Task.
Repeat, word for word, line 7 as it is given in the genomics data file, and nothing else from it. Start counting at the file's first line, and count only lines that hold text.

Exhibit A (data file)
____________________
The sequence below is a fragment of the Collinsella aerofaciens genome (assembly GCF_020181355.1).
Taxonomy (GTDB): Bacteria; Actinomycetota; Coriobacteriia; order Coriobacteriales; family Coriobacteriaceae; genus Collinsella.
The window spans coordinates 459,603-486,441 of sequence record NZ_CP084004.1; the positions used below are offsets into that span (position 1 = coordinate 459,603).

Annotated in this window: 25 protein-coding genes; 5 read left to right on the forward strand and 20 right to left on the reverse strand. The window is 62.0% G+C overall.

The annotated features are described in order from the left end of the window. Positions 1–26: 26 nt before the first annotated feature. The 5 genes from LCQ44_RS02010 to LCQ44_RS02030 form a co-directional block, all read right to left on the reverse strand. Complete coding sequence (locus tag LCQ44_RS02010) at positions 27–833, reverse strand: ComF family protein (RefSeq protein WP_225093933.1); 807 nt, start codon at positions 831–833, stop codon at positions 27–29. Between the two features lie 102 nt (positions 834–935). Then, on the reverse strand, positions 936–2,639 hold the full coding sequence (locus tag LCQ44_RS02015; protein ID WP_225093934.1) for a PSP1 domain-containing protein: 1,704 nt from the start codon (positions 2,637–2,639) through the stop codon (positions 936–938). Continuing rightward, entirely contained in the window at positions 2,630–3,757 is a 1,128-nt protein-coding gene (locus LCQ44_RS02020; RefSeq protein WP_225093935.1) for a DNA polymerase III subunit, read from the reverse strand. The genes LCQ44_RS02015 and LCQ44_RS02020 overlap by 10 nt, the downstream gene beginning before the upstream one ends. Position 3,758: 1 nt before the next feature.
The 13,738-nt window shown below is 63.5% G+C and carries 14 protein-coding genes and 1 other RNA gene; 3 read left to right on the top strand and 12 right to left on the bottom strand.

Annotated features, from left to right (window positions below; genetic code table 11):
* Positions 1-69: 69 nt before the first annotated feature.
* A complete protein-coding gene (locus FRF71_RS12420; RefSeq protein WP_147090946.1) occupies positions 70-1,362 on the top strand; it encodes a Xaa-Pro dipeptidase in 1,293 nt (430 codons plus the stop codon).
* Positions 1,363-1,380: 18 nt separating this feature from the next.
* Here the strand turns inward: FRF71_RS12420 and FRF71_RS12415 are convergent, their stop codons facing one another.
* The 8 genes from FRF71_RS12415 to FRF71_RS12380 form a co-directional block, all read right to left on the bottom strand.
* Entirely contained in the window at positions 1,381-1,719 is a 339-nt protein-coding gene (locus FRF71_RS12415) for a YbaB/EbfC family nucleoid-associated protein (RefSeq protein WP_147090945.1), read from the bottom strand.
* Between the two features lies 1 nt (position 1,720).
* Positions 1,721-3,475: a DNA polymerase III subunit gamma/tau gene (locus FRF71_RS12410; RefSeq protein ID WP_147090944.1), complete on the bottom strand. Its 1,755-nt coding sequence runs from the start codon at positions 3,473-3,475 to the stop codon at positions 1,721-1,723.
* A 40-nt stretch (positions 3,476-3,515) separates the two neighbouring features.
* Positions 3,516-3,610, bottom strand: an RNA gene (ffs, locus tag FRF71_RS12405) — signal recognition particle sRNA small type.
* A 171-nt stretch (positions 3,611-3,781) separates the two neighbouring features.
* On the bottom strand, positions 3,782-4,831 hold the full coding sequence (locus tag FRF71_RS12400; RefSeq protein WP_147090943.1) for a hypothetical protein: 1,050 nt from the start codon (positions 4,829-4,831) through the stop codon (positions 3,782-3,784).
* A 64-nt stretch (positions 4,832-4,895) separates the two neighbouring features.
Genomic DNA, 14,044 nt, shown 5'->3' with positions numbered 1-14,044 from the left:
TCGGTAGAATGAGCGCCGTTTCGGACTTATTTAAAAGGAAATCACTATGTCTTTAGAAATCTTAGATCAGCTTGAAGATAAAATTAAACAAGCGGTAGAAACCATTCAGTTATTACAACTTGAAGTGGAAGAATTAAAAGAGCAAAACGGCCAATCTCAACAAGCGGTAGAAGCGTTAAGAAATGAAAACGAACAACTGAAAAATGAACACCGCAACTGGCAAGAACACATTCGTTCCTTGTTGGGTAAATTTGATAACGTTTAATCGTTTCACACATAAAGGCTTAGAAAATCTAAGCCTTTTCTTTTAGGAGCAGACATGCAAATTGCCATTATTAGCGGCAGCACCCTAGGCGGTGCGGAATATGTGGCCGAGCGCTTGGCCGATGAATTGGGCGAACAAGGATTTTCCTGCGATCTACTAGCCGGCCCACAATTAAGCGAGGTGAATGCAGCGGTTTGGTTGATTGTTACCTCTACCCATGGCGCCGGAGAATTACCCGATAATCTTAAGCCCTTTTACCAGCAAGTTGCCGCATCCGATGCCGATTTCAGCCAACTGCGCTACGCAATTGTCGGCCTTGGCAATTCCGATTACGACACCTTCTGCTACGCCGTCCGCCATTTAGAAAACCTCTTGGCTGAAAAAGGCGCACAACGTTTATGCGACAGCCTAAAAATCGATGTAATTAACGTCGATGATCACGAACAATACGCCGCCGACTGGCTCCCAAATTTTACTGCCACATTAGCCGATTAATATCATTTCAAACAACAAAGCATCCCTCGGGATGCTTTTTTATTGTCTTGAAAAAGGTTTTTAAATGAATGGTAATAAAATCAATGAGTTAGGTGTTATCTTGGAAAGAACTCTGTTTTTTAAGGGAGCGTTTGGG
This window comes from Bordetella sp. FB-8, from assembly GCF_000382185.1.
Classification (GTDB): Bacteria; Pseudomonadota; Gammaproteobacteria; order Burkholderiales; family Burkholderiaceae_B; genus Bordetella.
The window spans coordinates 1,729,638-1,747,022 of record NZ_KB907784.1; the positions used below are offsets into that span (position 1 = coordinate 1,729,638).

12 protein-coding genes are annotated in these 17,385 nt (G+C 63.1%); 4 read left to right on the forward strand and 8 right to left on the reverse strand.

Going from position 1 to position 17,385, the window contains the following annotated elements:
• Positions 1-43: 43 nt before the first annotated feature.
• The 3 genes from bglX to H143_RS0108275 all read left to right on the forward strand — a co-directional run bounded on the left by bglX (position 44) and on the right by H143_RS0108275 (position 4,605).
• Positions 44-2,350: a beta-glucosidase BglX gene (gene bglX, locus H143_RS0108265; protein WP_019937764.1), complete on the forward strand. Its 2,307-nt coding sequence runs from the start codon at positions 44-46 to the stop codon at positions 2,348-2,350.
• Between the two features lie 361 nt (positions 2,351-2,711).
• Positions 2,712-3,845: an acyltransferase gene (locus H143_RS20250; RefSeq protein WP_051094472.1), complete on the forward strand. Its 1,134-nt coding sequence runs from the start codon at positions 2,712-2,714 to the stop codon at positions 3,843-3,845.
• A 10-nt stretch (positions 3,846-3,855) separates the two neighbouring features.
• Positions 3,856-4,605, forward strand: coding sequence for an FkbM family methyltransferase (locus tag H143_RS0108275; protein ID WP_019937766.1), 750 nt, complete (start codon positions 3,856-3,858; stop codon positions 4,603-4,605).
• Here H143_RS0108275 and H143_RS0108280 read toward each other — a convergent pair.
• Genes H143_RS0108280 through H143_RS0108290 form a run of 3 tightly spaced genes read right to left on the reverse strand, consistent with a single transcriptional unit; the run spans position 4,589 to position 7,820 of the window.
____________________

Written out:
Annotated features, from left to right (window positions below; genetic code table 11):